Why Your Cofounder Shouldn’t Get A Sales Commission

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“That sounds like double-dipping,” I said to “Al”, the CEO of a company I am working with. Al was describing to me his cofounder’s idea of getting paid a commission for using his network to refer customers to Al’s company.

I asked, “Isn’t that what we’re paying him for?”

“Yes it is,” Al said. “I feel the same way you do, but I just want to make sure.”


Your cofounders shouldn’t be worried about making a little extra money on the side.

There are some things that just don’t feel right for an early stage startup. Certainly near the top of the list is a cofounder trying to take extra profits in sales commission.

Al and I continued our conversation. Al suggested, “What about if I eliminated his equity and we changed him to being a consultant?”

“Then he wouldn’t be a long term fit for company,” I responded. “It strikes me we want cofounders that are fanatical about your mission.”

I felt bad for Al. It sucks when you realize that you have a cofounder that’s in it for the wrong reason.


You need your cofounders to share your passion for the company.


I’m not saying that your cofounders shouldn’t want to make money. They should want to make money.

I am saying that their priority should be the company’s success in the early days. Lining their pockets with a little extra from sales commission doesn’t line up with the long term success of your company.

Here’s the characteristics you want from your cofounders:


A. Look for fanatics.


Fanatics come in all shapes and sizes. Sometimes fanatics are extroverts. Sometimes fanatics are introverts.

Sometimes fanatics have great academic pedigrees, and sometimes fanatics don’t have great academic pedigrees.

But all fanatics are obsessed with your cause.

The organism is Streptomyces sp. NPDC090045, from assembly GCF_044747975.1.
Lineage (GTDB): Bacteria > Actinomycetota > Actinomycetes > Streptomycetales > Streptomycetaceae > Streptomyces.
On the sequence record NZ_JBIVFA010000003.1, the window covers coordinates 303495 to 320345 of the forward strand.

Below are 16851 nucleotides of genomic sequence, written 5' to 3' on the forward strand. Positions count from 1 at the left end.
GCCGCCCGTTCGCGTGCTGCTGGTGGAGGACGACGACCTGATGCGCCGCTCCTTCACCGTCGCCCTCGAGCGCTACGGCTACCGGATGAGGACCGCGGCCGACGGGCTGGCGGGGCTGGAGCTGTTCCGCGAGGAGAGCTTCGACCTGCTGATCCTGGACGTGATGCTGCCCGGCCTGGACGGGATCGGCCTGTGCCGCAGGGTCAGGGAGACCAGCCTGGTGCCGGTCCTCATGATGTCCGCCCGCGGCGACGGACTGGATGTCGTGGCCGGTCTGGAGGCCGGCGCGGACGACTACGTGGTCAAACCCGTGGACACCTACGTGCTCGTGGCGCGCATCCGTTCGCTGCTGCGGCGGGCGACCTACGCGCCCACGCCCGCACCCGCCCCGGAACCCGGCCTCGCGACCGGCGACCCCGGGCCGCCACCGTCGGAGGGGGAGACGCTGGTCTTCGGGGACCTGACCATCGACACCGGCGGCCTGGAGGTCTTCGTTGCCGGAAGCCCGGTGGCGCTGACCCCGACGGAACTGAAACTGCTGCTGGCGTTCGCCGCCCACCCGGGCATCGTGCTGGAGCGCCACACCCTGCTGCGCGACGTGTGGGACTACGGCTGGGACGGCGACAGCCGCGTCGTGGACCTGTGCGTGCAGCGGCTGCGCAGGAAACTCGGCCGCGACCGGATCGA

Fanatics are so important to have as cofounders because fanatics will not give up at the first sign of trouble. Fanatics will fight to the death for your cause.

So look for the signs that your potential cofounders are as obsessed with your cause as you are. You’ll see it in their excitement about building the company.



B. Look for people that have integrity.


You need to walk away from any of your potential cofounders that show any signs that don’t have integrity.

  • It doesn’t matter how smart they are, and…
  • It doesn’t matter how great of cultural fit they are, and…
  • It doesn’t matter how passionate or fanatical they are about the business because…
  • You can’t work with them if they don’t have integrity.

You will end up with a bad result if you work with a cofounder that lacks integrity.



C. Look for people that are really smart in their area(s) of expertise.


Let’s say you’re looking for an Engineering VP. You want someone that is great at what they do.

Not mediocre, but great because the level of expertise of the executive will set the level of expertise of all future hires. So you have a greater chance of hiring A level engineers if you start with an A level VP of Engineering.

You have almost no chance of hiring A level engineers if you start with a B level VP of Engineering.



D. Look for people that are cultural fits.


Culture is actually one of the biggest determinants of startup success (Read: Why Your Startup Culture Is The Key To Your Company's Success), so start thinking about the team you want to assemble before you bring on any cofounders.

I’m not saying that everyone needs to clones of each other. I am saying that there needs to be a shared set of beliefs that everyone on the founding team agrees on.

So, keep these four things in mind (fanaticism, integrity, smarts, and cultural fit) as you are building your relationship with your potential cofounders. And don’t be afraid to spend more time or passing on the candidate if the relationship isn’t moving in the right direction.

For more, read: Why You Need Fanatical Cofounders 


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